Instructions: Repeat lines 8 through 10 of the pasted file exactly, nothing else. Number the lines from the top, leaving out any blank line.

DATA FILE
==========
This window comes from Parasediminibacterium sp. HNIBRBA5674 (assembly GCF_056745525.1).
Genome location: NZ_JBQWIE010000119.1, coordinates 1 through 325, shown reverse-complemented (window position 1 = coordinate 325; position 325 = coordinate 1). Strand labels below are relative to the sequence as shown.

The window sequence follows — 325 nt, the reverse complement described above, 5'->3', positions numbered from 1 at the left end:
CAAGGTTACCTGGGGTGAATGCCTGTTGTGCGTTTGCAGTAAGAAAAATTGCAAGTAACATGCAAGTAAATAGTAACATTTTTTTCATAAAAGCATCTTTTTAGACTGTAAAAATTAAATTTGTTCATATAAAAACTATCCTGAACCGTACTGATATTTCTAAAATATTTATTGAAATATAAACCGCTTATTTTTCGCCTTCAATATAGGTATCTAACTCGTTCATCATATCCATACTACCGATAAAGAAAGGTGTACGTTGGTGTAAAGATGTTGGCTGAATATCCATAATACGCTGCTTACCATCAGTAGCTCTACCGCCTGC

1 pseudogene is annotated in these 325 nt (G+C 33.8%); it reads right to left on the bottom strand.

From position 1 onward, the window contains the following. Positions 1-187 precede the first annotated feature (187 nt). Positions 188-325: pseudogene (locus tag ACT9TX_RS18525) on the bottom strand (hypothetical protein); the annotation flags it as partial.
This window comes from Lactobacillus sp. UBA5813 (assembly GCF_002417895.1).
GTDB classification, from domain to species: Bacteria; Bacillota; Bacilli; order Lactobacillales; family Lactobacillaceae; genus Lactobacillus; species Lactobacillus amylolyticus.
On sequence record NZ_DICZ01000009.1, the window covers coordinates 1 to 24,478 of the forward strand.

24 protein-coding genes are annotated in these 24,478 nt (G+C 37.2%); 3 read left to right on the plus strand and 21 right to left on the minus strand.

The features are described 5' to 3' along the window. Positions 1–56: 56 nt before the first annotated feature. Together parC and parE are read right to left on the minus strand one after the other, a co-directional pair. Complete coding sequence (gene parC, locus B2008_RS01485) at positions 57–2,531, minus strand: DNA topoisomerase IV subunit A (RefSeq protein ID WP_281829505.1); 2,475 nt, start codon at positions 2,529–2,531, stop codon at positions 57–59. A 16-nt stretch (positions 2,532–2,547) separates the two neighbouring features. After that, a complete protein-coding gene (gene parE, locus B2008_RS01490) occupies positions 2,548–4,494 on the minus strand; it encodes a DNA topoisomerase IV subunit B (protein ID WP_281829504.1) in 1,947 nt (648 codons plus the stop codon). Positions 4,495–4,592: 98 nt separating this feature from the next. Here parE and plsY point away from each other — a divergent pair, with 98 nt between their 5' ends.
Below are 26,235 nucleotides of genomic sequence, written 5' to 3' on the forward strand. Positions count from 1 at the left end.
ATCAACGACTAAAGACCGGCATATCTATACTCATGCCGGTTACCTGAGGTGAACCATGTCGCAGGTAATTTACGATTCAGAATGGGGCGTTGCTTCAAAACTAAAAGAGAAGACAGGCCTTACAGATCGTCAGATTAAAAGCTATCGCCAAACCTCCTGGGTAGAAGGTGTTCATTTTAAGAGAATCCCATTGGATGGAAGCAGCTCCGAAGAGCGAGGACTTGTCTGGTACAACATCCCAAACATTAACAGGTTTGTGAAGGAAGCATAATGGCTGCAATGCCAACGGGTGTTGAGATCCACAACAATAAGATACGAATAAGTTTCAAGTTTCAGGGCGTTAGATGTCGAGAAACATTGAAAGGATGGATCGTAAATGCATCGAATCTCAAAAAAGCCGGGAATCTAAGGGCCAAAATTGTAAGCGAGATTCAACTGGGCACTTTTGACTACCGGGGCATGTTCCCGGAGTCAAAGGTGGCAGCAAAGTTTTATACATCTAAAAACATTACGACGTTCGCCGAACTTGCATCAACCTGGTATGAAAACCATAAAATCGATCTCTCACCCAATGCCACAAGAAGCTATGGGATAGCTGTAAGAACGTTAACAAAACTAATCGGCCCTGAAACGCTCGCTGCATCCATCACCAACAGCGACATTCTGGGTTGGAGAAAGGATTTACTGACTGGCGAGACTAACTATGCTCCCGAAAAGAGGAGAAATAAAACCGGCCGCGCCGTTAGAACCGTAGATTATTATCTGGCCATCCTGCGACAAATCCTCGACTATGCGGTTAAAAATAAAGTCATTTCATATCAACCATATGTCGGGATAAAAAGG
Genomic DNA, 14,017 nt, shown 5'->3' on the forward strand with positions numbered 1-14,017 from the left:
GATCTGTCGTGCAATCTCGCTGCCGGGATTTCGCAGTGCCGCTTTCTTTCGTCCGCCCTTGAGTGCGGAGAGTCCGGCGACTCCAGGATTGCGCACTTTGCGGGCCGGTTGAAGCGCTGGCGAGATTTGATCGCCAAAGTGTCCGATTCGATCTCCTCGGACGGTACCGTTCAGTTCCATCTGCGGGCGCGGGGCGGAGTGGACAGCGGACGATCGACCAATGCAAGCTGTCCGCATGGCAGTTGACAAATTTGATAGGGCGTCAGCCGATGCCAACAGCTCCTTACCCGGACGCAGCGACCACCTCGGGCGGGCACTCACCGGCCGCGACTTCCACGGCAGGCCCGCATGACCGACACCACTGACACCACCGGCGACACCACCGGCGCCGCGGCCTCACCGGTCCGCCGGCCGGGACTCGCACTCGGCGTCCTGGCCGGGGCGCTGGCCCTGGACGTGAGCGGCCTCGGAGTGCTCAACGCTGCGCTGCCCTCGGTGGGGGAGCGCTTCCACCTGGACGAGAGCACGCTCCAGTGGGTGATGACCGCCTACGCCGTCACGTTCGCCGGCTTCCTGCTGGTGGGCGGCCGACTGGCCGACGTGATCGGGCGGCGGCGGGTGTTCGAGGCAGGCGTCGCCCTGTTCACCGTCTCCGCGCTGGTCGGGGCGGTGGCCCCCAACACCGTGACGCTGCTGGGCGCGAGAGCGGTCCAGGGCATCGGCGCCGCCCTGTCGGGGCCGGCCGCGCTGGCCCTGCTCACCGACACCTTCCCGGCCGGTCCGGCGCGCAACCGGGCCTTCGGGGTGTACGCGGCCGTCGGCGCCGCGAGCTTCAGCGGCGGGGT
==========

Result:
GTDB classification, from domain to species: Bacteria; Bacillota; Bacilli; order Lactobacillales; family Lactobacillaceae; genus Lactobacillus; species Lactobacillus amylolyticus.
On sequence record NZ_DICZ01000009.1, the window covers coordinates 1 to 24,478 of the forward strand.

24 protein-coding genes are annotated in these 24,478 nt (G+C 37.2%); 3 read left to right on the plus strand and 21 right to left on the minus strand.